Senior point guard Jerome Seagears waited a year to run the Rebels’ offense. Unfortunately for the Rutgers transfer, his first game was against a stifling Cal Poly defense. Seagears struggled to break through Cal Poly’s zone in the first half. Credit goes to Seagears for attacking the rim, despite coming up empty many times, and not letting the Rebels settle for jumpers. Seagears scored 11 points with five assists in UNLV’s 74-72 victory over the Mustangs on Friday at the Thomas & Mack Center. UNLV didn’t get much from its two other starting guards Ike Nwamu and Jordan Cornish, who combined for 11 points. Cornish, usually reliable from three, went 0-for-2 from long range.
Freshman forward Stephen Zimmerman Jr. had a tough start in his UNLV debut against the bulkier Mustang defenders. The 7-footer eventually settled in with his mid-range shot and athleticism to the basket. Zimmerman finished with 12 points, nine rebounds and three blocks. Zimmerman had a good pick-and-roll connection with Seagears. The five-star recruit and hometown kid made a good impression against a physical team. He’ll feel the hits tomorrow. “I got kneed in my thigh. My thigh hurts pretty bad,” Zimmerman said after the game. Center Goodluck Okonoboh went 1-of-4 from the field and recorded three rebounds.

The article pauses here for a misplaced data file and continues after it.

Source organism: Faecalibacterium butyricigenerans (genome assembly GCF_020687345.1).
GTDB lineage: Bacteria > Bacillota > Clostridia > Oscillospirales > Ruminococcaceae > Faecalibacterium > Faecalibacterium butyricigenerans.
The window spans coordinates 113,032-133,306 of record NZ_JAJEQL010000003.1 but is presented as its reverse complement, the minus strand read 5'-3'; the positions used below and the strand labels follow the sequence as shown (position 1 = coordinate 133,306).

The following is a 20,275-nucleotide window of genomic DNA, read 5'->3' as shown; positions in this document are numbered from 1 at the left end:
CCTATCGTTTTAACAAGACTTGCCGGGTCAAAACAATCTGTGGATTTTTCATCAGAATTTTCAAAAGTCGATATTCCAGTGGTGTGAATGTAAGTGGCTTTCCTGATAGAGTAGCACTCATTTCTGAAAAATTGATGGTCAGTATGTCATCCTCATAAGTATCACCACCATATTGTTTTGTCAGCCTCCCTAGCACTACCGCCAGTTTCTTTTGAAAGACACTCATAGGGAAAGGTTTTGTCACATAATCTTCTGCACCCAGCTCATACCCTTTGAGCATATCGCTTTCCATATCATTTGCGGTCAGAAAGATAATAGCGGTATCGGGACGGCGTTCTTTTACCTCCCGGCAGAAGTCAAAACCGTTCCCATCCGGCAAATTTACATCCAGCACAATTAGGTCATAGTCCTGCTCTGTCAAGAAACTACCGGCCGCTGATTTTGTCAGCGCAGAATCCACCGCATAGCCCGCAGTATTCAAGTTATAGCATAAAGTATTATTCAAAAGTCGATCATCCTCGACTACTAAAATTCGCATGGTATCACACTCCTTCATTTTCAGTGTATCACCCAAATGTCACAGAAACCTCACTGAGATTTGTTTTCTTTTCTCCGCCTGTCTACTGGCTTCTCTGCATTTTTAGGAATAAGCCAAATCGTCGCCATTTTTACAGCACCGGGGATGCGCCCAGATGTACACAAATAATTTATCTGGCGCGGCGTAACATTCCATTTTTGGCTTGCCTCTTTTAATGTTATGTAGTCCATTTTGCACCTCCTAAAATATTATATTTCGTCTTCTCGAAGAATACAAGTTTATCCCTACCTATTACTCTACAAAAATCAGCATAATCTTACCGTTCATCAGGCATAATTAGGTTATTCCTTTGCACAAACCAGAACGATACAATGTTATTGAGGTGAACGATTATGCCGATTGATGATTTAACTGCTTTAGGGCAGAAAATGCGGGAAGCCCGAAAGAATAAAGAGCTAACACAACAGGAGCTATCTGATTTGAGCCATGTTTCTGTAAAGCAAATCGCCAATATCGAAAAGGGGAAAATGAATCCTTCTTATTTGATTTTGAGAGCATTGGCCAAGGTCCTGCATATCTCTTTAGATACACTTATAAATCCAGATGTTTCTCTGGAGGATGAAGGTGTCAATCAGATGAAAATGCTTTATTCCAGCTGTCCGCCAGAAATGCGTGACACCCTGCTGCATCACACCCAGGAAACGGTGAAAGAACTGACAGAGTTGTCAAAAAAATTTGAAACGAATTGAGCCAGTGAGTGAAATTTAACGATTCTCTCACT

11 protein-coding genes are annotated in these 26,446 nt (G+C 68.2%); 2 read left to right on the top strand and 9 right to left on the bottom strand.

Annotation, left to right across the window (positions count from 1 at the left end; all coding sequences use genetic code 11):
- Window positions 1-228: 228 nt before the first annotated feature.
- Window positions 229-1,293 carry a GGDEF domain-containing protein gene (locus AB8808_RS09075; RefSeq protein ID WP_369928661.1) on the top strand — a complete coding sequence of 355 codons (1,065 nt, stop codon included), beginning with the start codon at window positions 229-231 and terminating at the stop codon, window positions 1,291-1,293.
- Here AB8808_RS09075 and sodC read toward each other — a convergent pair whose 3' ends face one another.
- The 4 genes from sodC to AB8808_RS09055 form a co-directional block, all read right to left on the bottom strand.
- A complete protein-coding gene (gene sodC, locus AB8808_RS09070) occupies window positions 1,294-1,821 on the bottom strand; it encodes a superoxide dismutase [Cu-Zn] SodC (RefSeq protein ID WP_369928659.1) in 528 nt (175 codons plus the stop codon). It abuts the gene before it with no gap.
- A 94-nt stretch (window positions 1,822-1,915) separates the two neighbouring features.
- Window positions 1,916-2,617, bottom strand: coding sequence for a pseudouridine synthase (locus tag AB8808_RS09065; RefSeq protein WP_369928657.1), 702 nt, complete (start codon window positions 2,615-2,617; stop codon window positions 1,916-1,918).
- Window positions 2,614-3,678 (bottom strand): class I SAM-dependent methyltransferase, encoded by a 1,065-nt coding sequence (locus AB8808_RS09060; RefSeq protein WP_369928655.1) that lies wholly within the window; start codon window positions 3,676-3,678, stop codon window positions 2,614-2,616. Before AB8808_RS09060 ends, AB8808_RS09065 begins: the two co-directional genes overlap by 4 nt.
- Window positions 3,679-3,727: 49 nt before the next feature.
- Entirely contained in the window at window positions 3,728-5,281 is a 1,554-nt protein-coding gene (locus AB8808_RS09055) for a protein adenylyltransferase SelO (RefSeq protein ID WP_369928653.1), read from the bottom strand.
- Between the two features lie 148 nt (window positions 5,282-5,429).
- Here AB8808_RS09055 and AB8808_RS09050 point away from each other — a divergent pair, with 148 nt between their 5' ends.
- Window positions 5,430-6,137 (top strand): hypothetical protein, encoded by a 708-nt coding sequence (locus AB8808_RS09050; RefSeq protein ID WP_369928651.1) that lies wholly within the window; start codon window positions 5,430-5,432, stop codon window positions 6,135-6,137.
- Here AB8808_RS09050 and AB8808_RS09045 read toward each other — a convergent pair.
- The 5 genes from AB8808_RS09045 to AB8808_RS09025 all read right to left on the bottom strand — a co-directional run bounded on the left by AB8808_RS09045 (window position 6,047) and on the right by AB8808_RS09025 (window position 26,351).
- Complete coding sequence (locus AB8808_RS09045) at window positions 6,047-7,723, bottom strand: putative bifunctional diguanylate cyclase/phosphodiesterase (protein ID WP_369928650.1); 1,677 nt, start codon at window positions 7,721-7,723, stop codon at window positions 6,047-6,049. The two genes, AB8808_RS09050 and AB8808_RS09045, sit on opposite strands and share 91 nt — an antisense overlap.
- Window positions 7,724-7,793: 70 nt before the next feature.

This game could have easily been a 10-point win for Cal Poly if the UNLV bench didn’t step up at crucial times like it did. Freshman forward Derrick Jones Jr. and sophomore forward Dwayne Morgan provided a spark when the Rebels couldn’t find a rhythm offensively in the first 20 minutes. Jones provided momentum-swinging plays with dunks and Morgan contributed by defending and going after rebounds. In the second half, it was Patrick McCaw who lifted the Rebels. McCaw’s three-pointers were the main reason UNLV was up 13 with 9 minutes and 22 seconds left in regulation. McCaw led the team in scoring with 15 points and went 4-of-7 from 3-point range.
Dave Rice, now in his fifth season leading the Rebels, did a good job mixing up the rotations on the floor to find a spark during cold spurts. He allowed Morgan to play extensive minutes in the first half and he did the same with McCaw in the second. The only reason Rice doesn’t get an A is because he took McCaw out during his hot streak and Cal Poly was able to get back in the game while he was sitting. Calling pick-and-roll plays for Zimmerman was another solid move by Rice. Cal Poly had to respect Zimmerman’s jumper and that allowed the big man to make moves to the rim.
Gilbert Manzano can be reached at email@example.com. Follow him on Twitter: @gmanzano24
Check our GameDay page for full coverage of the UNLV-Cal Poly game.